Effects of cavity reconstruction on morbidity and quality of life after canal wall down tympanomastoidectomy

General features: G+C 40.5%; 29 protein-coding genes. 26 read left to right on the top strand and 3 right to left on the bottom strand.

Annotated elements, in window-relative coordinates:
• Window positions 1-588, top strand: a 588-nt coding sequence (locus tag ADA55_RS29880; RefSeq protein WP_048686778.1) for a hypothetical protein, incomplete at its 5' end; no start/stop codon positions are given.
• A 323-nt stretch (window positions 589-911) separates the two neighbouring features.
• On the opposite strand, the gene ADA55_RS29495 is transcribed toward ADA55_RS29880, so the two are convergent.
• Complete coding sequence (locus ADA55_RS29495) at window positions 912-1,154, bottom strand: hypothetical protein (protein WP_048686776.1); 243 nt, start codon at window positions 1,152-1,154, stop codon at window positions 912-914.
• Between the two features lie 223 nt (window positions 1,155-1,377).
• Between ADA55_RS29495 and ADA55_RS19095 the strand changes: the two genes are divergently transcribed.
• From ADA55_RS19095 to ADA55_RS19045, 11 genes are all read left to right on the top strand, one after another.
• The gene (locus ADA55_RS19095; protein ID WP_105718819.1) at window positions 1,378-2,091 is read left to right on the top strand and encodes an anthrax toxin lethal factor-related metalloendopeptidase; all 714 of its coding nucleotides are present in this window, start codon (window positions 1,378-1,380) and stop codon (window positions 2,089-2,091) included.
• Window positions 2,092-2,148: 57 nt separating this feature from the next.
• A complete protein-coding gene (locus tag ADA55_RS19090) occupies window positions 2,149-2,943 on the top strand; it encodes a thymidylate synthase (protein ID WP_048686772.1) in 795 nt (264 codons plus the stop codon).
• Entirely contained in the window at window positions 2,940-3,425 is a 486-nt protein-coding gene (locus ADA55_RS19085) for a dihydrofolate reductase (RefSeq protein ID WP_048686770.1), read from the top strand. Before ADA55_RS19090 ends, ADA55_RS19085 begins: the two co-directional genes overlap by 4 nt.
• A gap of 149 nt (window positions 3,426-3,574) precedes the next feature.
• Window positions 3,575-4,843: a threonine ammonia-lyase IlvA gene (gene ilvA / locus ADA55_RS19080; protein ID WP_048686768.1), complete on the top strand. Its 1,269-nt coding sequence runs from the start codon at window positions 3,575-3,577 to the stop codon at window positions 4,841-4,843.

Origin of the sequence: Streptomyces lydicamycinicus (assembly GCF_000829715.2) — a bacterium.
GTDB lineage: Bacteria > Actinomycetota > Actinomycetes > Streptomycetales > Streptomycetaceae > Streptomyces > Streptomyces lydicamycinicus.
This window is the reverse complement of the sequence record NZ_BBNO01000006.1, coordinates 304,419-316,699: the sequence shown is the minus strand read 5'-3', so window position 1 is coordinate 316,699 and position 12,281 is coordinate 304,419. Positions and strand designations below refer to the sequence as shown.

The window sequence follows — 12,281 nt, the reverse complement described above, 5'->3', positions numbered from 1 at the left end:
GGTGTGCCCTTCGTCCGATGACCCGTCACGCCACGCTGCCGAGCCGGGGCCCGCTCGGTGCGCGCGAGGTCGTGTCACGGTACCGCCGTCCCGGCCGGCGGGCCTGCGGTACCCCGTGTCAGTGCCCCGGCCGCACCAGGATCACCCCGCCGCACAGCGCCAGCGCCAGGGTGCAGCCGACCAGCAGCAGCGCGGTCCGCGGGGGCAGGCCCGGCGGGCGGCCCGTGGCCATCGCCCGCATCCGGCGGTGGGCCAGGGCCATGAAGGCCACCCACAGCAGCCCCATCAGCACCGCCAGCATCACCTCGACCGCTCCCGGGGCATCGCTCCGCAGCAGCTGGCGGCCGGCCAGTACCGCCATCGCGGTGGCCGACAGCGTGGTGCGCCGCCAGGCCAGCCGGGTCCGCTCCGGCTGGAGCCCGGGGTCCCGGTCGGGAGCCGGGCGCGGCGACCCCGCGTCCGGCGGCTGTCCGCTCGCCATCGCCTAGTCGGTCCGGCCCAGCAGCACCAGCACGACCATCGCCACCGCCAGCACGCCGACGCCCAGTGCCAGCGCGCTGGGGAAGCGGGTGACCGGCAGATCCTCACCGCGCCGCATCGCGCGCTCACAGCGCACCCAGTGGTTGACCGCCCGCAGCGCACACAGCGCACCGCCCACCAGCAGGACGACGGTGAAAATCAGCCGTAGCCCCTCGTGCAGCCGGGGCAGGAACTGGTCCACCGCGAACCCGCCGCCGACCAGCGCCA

Abstract Introduction: Canal wall down tympanomastoidectomy is commonly used to treat advanced chronic otitis media or cholesteatoma. The advantages of canal wall down mastoidectomy are excellent exposure for disease eradication and postoperative control of residual disease; its disadvantages include the accumulation of debris requiring life-long otological maintenance and cleaning, continuous ear drainage, fungal cavity infections, and the occurrence of dizziness and vertigo by changing temperature or pressure. Objective: To evaluate whether cavity-induced problems can be eliminated and patient comfort can be increased with mastoid cavity reconstruction. Methods: In total, 11 patients who underwent mastoid cavity reconstruction between March 2013 and June 2013 comprised the study group, and 11 patients who had dry, epithelialized CWD cavities were recruited as the control group. The study examined three parameters: epithelial migration, air caloric testing, and the Glasgow Benefit Inventory. Epithelial migration, air caloric testing, and the Glasgow Benefit Inventory were evaluated in the study and control groups. Results: The epithelial migration rate was significantly faster in study group (1.63 ± 0.5 mm/week) than control group (0.94 ± 0.37 mm/week) (p = 0.003, p < 0.05). The mean slow component velocity of nystagmus of the study group (13.33 ± 5.36°/s) was significantly lower when compared to control group (32.11 ± 9.12°/s) (p = 0.018). The overall the Glasgow Benefit Inventory score was −7.21, and the general subscale, physical and social health scores were −9.71, −21.09, and +20.35, respectively in the control group. These were +33.93, +35.59, +33.31, and +29.61, respectively in the study group. All but the social health score improved significantly (0.007, 0.008, 0.018, and 0.181, respectively). Conclusions: Cavity reconstruction improves epithelial migration, normalizes caloric responses and increases the quality of life. Thus, cavity rehabilitation eliminates open-cavity-induced problems by restoring the functional anatomy of the ear.